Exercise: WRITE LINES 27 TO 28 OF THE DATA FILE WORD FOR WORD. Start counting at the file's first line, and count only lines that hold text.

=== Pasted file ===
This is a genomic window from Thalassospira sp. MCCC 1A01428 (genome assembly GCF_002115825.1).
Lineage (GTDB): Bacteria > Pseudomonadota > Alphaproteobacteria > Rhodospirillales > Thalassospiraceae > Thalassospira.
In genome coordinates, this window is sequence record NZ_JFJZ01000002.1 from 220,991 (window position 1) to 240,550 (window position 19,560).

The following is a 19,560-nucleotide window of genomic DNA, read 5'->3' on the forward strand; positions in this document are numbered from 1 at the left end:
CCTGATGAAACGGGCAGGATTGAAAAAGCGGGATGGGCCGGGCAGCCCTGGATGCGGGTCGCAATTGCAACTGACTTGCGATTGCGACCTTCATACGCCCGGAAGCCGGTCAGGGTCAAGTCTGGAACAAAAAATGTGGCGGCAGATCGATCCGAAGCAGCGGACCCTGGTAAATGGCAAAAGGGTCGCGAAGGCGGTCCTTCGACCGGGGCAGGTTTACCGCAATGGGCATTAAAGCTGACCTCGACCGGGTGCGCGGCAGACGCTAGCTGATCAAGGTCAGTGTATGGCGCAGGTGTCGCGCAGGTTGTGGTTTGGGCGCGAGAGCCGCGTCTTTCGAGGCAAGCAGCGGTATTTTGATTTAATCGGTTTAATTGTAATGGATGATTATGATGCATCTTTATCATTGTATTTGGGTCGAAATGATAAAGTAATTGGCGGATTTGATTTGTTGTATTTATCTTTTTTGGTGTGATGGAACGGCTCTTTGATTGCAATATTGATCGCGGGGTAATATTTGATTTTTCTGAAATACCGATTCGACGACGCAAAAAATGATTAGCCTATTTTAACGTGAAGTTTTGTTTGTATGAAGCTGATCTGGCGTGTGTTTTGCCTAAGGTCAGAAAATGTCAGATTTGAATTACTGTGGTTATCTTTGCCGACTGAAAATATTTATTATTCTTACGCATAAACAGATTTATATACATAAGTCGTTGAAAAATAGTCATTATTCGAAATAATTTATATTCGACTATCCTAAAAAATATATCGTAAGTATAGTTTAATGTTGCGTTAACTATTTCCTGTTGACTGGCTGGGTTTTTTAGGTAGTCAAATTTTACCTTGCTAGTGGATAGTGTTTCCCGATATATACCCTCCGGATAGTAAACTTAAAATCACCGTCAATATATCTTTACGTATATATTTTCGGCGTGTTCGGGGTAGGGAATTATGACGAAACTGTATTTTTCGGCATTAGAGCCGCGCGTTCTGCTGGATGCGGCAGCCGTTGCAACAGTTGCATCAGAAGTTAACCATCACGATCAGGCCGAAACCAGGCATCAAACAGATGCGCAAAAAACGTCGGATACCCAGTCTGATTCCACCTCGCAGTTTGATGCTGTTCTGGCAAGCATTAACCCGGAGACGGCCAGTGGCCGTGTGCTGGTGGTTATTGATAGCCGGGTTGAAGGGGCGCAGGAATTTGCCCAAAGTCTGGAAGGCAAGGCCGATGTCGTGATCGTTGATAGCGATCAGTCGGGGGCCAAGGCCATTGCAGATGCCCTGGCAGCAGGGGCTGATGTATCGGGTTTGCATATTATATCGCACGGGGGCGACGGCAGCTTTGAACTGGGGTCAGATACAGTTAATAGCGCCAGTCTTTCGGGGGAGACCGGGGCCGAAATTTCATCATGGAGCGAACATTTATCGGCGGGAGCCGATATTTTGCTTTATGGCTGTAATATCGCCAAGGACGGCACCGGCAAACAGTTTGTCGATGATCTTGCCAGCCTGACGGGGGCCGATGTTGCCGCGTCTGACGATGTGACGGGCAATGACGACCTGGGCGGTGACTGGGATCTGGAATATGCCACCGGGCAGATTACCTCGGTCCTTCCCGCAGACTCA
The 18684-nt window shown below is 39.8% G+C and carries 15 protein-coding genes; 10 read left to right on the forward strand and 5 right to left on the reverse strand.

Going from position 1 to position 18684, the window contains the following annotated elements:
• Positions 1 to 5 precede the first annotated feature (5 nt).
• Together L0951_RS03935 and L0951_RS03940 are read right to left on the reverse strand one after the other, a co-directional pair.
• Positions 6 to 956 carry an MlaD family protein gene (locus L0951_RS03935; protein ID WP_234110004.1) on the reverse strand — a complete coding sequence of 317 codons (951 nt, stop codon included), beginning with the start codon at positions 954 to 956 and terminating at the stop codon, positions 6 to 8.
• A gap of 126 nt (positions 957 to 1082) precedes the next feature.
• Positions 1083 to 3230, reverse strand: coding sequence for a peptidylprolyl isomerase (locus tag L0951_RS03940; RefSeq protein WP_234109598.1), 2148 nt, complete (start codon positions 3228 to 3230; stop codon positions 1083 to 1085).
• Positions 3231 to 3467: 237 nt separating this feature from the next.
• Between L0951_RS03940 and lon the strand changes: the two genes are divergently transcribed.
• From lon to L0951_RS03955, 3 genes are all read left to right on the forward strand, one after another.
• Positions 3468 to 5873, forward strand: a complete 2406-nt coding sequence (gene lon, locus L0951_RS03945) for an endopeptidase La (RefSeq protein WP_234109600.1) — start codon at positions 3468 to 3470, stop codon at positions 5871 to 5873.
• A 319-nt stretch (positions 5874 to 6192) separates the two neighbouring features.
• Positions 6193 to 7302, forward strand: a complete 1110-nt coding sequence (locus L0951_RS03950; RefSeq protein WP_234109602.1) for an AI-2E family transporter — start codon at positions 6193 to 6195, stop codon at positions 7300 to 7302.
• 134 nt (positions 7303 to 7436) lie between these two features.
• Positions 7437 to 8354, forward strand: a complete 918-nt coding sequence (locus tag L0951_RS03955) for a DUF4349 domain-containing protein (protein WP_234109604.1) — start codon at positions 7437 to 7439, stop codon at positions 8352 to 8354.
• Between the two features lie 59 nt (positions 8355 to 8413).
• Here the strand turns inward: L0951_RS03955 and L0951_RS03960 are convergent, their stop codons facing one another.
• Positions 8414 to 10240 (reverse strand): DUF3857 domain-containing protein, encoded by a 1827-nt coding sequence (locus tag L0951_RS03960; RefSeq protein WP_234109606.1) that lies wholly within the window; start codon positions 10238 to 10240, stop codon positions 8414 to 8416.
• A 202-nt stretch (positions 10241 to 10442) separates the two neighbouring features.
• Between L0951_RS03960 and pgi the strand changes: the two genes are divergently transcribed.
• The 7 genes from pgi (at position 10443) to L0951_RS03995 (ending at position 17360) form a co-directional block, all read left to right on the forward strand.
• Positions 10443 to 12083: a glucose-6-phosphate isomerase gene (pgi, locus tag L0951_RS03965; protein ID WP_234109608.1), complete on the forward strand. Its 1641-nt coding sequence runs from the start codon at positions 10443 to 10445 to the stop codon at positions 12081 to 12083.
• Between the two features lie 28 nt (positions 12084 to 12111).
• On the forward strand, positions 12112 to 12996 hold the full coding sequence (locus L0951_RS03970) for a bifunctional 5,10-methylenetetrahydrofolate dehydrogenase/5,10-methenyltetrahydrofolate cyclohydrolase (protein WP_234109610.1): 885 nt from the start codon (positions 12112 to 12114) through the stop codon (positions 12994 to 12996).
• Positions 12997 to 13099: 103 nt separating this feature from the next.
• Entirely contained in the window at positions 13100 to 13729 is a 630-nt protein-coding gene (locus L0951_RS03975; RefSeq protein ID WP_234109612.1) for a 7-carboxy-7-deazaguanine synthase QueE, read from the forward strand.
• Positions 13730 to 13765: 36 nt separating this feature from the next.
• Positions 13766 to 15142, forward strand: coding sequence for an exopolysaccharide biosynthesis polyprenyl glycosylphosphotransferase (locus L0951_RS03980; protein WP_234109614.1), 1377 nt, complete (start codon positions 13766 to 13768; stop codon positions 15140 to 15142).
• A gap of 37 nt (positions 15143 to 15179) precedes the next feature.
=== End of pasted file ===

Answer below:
• Positions 10443 to 12083: a glucose-6-phosphate isomerase gene (pgi, locus tag L0951_RS03965; protein ID WP_234109608.1), complete on the forward strand. Its 1641-nt coding sequence runs from the start codon at positions 10443 to 10445 to the stop codon at positions 12081 to 12083.
• Between the two features lie 28 nt (positions 12084 to 12111).